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Original Research

Predicting Injurious Falls in the Hospital Setting

Implications for Practice

Hester, Amy L. PhD, RN; Tsai, Pao-Feng PhD, RN; Rettiganti, Mallik PhD; Mitchell, Anita PhD, APRN

AJN The American Journal of Nursing: September 2016 - Volume 116 - Issue 9 - p 24–31
doi: 10.1097/01.NAJ.0000494688.10004.85
Feature Articles

Background: Despite years of research and increasingly evidence-based practice, falls continue to be the most commonly reported adverse events experienced by hospitalized adults. Yet a majority of the relevant research has focused on predicting and preventing falls in general; there has been little focus on injurious falls.

Purpose: The purpose of this retrospective study was to determine which patient factors are associated with injurious falls in hospitalized adults.

Methods: The study site's adverse event reporting database was used to identify 1,369 patients who fell between January 1, 2006, and October 31, 2013. Of these, 381 (27.8%) subjects suffered injurious falls. Variables of interest included age, sex, fall history, use of diuretics, use of central nervous system medications, cognitive impairment, primary discharge diagnoses, abnormal laboratory values, impaired mobility, and body mass index.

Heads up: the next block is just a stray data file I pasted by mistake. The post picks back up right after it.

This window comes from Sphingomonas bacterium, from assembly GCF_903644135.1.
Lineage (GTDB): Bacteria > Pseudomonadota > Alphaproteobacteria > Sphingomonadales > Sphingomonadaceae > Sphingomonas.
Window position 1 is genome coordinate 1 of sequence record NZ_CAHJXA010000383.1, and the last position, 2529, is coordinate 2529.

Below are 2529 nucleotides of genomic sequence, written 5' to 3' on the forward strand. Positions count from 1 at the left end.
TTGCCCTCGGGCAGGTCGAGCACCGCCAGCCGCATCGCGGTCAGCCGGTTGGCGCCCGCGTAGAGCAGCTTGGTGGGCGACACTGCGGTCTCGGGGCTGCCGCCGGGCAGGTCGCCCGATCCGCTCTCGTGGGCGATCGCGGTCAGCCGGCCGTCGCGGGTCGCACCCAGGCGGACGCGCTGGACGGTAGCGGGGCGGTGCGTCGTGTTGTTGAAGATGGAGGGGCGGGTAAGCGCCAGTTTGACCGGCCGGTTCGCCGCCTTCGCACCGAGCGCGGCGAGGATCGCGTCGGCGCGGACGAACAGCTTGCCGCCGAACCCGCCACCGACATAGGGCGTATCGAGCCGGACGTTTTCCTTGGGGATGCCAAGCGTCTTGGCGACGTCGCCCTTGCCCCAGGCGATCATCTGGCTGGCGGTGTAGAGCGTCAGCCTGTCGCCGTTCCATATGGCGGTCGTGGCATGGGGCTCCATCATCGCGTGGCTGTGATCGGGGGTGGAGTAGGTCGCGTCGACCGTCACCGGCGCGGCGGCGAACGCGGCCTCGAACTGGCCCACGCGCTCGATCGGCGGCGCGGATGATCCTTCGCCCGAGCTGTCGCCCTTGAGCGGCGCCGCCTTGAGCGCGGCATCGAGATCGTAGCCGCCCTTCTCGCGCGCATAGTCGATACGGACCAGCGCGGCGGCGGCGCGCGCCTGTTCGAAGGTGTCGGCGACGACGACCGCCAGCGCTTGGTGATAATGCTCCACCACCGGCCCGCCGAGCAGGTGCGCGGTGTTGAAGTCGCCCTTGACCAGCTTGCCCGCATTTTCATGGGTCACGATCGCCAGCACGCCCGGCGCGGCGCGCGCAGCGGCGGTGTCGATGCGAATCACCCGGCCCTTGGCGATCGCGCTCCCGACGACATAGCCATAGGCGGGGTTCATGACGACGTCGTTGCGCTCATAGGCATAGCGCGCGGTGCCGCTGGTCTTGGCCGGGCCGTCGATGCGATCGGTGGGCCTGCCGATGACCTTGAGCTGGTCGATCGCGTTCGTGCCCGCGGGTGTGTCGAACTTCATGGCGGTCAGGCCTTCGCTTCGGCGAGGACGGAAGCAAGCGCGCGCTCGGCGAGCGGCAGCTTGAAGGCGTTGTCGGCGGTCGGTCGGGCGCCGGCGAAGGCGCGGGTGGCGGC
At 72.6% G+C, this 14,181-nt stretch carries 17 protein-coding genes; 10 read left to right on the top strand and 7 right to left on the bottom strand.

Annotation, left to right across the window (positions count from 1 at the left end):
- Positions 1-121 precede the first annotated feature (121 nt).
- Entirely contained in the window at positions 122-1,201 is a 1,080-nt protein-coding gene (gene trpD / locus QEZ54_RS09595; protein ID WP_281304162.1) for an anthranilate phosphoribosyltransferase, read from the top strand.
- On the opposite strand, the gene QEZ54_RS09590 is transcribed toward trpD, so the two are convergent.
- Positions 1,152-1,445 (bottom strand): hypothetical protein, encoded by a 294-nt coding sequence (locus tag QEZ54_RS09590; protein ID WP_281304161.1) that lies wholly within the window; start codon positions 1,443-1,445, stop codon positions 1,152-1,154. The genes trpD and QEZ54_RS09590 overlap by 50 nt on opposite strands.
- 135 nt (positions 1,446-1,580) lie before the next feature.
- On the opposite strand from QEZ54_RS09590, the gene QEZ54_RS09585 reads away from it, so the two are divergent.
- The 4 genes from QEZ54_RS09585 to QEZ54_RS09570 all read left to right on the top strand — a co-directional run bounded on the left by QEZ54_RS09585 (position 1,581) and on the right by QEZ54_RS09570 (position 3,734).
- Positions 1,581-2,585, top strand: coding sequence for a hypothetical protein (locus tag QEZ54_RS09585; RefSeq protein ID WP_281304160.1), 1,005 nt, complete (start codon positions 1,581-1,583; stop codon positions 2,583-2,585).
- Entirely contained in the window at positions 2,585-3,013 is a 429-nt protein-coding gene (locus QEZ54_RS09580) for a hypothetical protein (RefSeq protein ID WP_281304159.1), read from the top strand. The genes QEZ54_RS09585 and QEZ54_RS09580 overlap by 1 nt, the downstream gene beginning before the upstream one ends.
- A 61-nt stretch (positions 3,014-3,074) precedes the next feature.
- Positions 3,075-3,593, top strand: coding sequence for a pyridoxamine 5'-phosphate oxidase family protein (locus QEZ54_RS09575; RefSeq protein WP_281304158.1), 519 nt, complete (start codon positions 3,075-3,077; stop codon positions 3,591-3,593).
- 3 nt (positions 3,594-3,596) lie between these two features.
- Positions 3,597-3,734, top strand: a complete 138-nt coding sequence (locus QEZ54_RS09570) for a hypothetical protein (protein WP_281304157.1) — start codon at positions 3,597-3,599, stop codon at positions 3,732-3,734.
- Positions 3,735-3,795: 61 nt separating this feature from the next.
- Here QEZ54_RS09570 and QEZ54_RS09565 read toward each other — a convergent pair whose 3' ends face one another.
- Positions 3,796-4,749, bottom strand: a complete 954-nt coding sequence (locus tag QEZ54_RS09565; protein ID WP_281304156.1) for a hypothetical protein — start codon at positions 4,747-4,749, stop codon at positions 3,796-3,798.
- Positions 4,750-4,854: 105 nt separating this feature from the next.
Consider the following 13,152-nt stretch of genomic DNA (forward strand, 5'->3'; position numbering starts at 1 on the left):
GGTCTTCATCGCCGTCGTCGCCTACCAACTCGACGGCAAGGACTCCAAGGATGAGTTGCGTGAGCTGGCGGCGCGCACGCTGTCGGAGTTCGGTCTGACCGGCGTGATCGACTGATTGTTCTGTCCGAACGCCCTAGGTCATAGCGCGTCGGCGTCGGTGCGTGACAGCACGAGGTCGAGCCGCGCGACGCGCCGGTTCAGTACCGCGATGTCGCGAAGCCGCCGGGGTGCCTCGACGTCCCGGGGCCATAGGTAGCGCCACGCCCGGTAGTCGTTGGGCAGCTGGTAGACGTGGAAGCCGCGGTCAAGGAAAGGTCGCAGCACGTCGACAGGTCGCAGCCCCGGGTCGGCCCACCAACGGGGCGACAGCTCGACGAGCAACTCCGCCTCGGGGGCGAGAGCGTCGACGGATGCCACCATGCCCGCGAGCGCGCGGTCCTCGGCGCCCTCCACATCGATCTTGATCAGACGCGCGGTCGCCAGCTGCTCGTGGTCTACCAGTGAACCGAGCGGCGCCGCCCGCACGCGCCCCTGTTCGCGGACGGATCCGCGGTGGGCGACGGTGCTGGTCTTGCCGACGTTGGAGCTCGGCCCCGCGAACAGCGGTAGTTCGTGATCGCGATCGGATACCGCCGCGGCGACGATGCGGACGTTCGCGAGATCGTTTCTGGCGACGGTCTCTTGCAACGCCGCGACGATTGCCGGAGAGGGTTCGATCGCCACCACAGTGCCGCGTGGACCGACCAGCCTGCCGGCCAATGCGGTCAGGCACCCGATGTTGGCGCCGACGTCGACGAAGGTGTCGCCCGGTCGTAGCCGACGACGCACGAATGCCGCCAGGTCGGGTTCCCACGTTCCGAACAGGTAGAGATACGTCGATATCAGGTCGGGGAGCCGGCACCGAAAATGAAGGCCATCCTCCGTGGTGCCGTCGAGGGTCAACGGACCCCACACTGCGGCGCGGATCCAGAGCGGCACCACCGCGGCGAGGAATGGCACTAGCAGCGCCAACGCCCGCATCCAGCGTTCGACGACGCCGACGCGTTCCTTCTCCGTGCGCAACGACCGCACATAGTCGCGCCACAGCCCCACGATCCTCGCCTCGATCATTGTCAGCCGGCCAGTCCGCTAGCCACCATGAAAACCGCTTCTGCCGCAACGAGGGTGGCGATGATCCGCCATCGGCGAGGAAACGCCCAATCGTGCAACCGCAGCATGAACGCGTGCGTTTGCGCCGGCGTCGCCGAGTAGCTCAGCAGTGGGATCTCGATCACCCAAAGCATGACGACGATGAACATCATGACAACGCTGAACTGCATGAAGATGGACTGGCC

Findings: Bivariate analysis revealed a statistically significant association between injurious falls and having a primary discharge diagnosis of “symptoms, signs, and ill-defined conditions.” Having this discharge diagnosis was a significant predictor of injurious falls.

Conclusions: Findings from this study may help hospital clinicians to better identify which patients are most at risk for injurious falls and to create better fall-related injury prevention interventions.

In an attempt to identify which patient factors are associated with injurious falls in hospitalized adults, the authors of this retrospective study analyzed 10 variables. Their findings may help hospital clinicians to identify at-risk patients and to create better fall-related injury prevention interventions.

Amy L. Hester is the director of nursing research and innovation at the University of Arkansas for Medical Sciences (UAMS) Medical Center, Little Rock. Pao-Feng Tsai is a professor of nursing and Anita Mitchell is an associate professor of nursing at UAMS College of Nursing. Mallik Rettiganti is an assistant professor of pediatrics at UAMS College of Medicine, as well as an assistant professor of biostatistics at UAMS College of Public Health. Contact author: Amy L. Hester, The authors and planners have disclosed no potential conflicts of interest, financial or otherwise.

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